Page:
Sunday, 29 April 2012

29 April - first bike ride!

I've been riding my stationary bike for several weeks now, but today, I rode a bike outside for the first time. Here's a clip of the first moment - a practice run near the bike  hire shop, and then me off with Max & Amy through East Coast Park. A wonderful afternoon - and one more family activity regained. It feels fantastic, for all of us I think! 

Tuesday, 24 April 2012

24 April - two months on

It's two months since I came home from Carlsbad  - already!! So, as some of you have told me, I'm overdue an update!

I started back at work a couple of weeks ago. I'm easing back in slowly, working just two half days in the first two weeks, and aiming to increase to three full days by week 5. When I get to full days, I will start late morning to allow time for my therapy or training. As I've said many times before, the support from Diageo has been phenomenal. I had a really warm welcome back and now there are many people wanting to help ensure that my transition is successful, and that I return to full capacity over time. My boss has told me to structure work around my rehab, not the other way around, which is a fantastic way to help me keep on with my physical recovery, whilst at the same time re-building things on the work front. I'm very fortunate! Its early days, but so far so good - I've been able to get done what I planned to do, in the way I wanted to do it.  I've been tired at the end of each day, but that's to be expected whilst I re-adjust. This is a really big step for me, but the timing feels right and I know I can make a success of this.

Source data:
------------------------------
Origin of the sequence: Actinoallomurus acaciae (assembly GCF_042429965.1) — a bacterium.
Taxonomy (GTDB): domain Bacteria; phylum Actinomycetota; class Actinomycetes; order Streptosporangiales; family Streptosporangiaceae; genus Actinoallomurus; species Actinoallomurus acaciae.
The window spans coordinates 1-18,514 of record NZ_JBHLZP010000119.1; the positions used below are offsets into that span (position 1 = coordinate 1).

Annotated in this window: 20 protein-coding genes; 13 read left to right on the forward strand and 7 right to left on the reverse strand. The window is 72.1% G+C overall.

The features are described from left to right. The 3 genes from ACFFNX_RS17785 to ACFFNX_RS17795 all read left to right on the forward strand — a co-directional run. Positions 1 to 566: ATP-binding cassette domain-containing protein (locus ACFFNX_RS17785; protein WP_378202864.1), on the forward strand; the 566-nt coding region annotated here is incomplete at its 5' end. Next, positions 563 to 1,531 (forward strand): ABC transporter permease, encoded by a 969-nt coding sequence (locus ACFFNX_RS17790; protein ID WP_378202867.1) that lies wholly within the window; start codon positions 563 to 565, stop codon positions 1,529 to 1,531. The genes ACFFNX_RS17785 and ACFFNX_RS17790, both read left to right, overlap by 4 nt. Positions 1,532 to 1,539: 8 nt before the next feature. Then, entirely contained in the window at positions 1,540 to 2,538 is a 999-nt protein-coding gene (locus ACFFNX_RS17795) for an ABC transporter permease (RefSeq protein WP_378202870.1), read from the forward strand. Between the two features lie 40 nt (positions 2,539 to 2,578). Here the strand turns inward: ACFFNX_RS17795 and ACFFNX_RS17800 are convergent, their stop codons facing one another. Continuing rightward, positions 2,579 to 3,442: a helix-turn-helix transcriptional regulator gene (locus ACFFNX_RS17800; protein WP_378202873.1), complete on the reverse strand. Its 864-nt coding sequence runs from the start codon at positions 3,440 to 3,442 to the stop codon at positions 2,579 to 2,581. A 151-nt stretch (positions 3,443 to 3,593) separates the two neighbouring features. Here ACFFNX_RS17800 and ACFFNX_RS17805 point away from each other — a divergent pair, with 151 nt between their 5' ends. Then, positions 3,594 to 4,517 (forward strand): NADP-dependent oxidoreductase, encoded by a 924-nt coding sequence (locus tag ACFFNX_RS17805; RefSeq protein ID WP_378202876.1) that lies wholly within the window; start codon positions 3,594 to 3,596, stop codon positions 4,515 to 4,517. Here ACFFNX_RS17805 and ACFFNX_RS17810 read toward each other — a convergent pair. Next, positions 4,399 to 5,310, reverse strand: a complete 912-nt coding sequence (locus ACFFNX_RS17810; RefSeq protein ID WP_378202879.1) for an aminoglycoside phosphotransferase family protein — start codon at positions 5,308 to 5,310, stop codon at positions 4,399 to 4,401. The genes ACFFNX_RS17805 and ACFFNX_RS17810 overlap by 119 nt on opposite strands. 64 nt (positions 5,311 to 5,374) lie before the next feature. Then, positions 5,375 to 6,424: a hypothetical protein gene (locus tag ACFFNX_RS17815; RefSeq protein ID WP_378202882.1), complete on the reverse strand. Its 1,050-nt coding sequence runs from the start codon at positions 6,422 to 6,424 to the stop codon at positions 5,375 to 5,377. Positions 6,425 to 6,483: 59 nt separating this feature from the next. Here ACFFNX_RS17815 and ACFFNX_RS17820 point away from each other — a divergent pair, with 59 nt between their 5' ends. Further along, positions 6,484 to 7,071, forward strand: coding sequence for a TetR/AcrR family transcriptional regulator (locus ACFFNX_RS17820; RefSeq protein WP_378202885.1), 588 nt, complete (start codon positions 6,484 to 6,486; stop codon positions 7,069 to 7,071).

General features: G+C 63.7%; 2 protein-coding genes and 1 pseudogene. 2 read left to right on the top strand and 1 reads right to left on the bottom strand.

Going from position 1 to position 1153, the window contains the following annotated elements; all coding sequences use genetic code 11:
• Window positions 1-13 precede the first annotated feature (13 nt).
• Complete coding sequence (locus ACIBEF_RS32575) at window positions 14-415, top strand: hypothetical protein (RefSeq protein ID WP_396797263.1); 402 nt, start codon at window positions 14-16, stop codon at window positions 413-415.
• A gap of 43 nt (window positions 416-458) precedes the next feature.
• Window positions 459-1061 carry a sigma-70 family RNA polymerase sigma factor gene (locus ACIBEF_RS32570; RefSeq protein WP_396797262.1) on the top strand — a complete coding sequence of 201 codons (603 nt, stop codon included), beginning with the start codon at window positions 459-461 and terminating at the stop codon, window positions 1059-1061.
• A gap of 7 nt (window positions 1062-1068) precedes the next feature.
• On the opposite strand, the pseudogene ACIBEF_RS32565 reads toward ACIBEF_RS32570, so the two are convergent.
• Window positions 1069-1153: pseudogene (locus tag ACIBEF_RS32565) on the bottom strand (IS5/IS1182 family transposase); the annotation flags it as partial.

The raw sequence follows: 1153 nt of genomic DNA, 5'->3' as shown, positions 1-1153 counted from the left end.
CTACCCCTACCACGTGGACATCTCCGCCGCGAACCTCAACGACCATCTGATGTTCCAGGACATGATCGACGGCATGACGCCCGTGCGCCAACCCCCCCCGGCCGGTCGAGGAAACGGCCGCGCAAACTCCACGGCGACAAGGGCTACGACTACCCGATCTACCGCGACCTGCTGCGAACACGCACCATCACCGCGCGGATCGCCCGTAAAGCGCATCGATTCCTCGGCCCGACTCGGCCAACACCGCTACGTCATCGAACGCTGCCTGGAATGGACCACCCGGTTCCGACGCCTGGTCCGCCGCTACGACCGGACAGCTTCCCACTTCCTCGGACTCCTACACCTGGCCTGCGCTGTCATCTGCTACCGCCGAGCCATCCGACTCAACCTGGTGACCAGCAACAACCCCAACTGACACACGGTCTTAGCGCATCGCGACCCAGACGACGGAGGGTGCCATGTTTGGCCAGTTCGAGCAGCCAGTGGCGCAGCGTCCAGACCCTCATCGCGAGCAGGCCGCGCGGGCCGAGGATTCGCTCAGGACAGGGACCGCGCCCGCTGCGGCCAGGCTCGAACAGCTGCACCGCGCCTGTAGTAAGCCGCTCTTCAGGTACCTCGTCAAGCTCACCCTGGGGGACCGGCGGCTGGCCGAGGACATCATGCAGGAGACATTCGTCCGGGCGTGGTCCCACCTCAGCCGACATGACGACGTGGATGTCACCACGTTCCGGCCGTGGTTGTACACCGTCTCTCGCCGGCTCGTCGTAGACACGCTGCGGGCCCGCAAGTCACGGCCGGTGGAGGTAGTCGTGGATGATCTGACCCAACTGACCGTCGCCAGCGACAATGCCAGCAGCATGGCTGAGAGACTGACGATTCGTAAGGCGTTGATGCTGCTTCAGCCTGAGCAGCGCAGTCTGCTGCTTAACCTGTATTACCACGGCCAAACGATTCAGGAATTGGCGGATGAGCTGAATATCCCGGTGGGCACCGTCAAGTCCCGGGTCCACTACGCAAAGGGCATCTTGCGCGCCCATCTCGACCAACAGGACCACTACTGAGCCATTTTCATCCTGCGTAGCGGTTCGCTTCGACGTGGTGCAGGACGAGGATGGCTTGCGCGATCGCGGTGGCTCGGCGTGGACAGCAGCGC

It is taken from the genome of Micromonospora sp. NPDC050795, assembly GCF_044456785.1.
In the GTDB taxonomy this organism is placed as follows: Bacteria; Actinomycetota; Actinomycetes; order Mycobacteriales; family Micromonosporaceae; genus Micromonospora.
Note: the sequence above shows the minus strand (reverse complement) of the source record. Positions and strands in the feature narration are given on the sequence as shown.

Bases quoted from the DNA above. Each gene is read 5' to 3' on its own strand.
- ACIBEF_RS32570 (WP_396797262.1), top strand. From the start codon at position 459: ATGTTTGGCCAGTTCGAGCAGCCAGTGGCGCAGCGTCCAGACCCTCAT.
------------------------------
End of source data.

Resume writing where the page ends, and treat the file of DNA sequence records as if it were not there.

I'm driving again!! One of the local hospitals runs a driving rehabilitation assessment. There is no legal requirement to do the test (as far as I know), but it was clearly the right thing for me to do, for everyone's sake. The assessment was pretty straightforward. First, I met with an OT (if you're reading this, hi Florence), to talk through my rehab and my physical and mental condition; and to perform some tests on basic functionality. A week later I had an on road test with a driving instructor. That went really well - except that I completely stuffed up an attempt at reverse parking!! The instructor didn't seem to mind, and I passed and got a certificate that I'm fit to drive. I'm loving the liberation and I've thought to myself that behind the wheel of a car I feel just like everyone else. I do tend to think a lot about the placement of my right foot on the pedals, but last week I drove through a massive storm (big, even for Singapore, which is saying something) - and all of a sudden I found that if my mind is distracted my legs and feet still work perfectly well!! Interesting! More of that later. I thought that I might have some issues with the tightness in my hands, but they are fine - and in fact I think my left hand benefits from having to clench and unclench as I move it from the steering wheel to the gear stick. So, another big box ticked!